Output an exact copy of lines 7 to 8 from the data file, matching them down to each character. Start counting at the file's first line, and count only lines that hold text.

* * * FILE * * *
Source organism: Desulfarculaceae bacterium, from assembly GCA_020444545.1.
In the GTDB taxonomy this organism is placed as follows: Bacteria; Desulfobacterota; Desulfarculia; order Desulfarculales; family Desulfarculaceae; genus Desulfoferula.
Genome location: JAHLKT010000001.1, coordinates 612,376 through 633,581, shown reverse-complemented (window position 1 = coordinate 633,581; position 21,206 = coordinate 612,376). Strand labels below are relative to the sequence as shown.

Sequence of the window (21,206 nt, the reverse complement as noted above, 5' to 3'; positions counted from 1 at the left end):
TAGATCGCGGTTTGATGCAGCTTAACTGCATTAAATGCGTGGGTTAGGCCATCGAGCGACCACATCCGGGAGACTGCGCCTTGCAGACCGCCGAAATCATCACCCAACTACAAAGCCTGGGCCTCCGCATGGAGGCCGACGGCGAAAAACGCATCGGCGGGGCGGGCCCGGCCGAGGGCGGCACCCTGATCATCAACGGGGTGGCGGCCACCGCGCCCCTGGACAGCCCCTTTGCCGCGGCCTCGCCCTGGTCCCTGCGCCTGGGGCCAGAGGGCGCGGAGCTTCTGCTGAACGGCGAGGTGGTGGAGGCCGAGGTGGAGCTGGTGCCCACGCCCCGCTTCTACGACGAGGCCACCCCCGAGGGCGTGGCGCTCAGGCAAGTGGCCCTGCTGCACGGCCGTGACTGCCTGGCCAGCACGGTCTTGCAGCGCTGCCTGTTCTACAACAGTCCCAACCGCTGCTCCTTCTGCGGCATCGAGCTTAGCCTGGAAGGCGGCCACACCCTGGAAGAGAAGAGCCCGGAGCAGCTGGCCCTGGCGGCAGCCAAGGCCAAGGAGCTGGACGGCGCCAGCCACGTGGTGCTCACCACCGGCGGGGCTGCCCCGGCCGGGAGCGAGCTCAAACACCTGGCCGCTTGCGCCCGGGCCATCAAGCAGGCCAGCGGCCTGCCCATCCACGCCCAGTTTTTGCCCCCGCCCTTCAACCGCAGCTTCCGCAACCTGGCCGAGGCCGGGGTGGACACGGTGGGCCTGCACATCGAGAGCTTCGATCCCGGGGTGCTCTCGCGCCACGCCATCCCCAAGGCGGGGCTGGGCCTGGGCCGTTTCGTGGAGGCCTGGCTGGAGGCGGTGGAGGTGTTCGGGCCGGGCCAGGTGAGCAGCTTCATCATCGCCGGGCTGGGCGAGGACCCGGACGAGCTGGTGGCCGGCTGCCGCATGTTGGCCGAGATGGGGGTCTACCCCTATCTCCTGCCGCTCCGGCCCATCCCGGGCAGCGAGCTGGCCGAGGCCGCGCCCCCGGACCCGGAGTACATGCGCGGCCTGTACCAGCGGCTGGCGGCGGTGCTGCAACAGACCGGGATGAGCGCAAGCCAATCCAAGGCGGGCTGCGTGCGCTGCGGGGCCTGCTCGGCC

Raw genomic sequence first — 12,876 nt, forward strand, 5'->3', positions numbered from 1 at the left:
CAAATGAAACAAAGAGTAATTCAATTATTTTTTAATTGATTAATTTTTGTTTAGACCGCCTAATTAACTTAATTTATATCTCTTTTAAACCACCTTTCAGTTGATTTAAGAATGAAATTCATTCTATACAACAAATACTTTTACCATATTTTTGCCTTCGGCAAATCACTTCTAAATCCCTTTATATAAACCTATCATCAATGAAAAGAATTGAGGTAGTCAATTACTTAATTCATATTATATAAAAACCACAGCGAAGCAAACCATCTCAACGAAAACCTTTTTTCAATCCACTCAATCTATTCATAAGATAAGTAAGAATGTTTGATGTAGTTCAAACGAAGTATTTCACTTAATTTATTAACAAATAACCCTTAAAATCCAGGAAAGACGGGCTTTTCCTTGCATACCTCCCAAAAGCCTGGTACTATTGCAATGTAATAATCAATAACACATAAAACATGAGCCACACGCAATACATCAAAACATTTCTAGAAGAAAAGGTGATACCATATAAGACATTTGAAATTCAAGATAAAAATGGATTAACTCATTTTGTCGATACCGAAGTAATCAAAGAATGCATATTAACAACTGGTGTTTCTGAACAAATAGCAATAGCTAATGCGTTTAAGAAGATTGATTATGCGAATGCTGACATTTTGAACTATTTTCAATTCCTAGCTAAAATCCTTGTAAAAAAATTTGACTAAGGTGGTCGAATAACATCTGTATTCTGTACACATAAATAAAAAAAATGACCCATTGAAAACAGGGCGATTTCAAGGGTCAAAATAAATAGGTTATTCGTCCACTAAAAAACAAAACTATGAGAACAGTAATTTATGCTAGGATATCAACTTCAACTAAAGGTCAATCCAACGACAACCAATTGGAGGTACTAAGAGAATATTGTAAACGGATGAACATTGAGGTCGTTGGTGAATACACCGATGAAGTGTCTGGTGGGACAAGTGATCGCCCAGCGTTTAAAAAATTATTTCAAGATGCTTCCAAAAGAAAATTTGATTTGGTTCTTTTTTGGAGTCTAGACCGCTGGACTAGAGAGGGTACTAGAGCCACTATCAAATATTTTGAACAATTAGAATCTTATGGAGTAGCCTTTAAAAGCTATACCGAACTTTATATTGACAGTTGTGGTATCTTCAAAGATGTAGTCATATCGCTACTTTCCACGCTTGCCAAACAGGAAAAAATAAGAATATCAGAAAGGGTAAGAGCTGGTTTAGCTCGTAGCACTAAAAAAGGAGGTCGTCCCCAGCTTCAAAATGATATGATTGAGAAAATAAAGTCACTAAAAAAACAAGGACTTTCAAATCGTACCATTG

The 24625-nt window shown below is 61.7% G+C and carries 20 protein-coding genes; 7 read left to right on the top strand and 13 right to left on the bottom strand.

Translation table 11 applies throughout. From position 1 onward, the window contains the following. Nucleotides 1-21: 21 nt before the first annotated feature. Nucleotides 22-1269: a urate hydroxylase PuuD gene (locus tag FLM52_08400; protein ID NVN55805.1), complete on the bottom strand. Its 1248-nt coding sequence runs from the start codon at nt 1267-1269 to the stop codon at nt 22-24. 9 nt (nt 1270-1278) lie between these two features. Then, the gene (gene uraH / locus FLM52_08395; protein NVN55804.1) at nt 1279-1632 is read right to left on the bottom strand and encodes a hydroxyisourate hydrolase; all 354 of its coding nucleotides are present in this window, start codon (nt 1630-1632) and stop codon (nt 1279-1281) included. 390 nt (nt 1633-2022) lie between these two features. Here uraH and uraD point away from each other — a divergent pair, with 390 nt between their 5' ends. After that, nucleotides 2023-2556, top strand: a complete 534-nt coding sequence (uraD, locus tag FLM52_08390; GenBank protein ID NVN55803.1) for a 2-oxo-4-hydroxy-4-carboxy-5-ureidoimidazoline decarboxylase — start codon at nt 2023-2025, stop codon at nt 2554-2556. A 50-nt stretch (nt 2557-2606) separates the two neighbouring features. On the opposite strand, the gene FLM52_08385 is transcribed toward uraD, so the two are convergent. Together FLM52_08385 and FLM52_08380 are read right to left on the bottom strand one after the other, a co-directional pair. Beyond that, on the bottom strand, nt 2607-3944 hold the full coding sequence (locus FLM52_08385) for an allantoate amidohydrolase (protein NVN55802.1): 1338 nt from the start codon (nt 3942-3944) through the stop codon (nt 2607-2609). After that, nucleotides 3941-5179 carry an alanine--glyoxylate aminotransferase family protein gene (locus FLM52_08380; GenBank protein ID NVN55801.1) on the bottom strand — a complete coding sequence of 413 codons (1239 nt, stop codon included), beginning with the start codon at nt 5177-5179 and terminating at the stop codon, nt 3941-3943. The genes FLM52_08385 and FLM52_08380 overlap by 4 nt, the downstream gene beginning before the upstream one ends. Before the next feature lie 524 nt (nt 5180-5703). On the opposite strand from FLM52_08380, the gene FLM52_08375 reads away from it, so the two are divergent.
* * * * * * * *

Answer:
CAAATGAAACAAAGAGTAATTCAATTATTTTTTAATTGATTAATTTTTGTTTAGACCGCCTAATTAACTTAATTTATATCTCTTTTAAACCACCTTTCAGTTGATTTAAGAATGAAATTCATTCTATACAACAAATACTTTTACCATATTTTTGCCTTCGGCAAATCACTTCTAAATCCCTTTATATAAACCTATCATCAATGAAAAGAATTGAGGTAGTCAATTACTTAATTCATATTATATAAAAACCACAGCGAAGCAAACCATCTCAACGAAAACCTTTTTTCAATCCACTCAATCTATTCATAAGATAAGTAAGAATGTTTGATGTAGTTCAAACGAAGTATTTCACTTAATTTATTAACAAATAACCCTTAAAATCCAGGAAAGACGGGCTTTTCCTTGCATACCTCCCAAAAGCCTGGTACTATTGCAATGTAATAATCAATAACACATAAAACATGAGCCACACGCAATACATCAAAACATTTCTAGAAGAAAAGGTGATACCATATAAGACATTTGAAATTCAAGATAAAAATGGATTAACTCATTTTGTCGATACCGAAGTAATCAAAGAATGCATATTAACAACTGGTGTTTCTGAACAAATAGCAATAGCTAATGCGTTTAAGAAGATTGATTATGCGAATGCTGACATTTTGAACTATTTTCAATTCCTAGCTAAAATCCTTGTAAAAAAATTTGACTAAGGTGGTCGAATAACATCTGTATTCTGTACACATAAATAAAAAAAATGACCCATTGAAAACAGGGCGATTTCAAGGGTCAAAATAAATAGGTTATTCGTCCACTAAAAAACAAAACTATGAGAACAGTAATTTATGCTAGGATATCAACTTCAACTAAAGGTCAATCCAACGACAACCAATTGGAGGTACTAAGAGAATATTGTAAACGGATGAACATTGAGGTCGTTGGTGAATACACCGATGAAGTGTCTGGTGGGACAAGTGATCGCCCAGCGTTTAAAAAATTATTTCAAGATGCTTCCAAAAGAAAATTTGATTTGGTTCTTTTTTGGAGTCTAGACCGCTGGACTAGAGAGGGTACTAGAGCCACTATCAAATATTTTGAACAATTAGAATCTTATGGAGTAGCCTTTAAAAGCTATACCGAACTTTATATTGACAGTTGTGGTATCTTCAAAGATGTAGTCATATCGCTACTTTCCACGCTTGCCAAACAGGAAAAAATAAGAATATCAGAAAGGGTAAGAGCTGGTTTAGCTCGTAGCACTAAAAAAGGAGGTCGTCCCCAGCTTCAAAATGATATGATTGAGAAAATAAAGTCACTAAAAAAACAAGGACTTTCAAATCGTACCATTG

The 24625-nt window shown below is 61.7% G+C and carries 20 protein-coding genes; 7 read left to right on the top strand and 13 right to left on the bottom strand.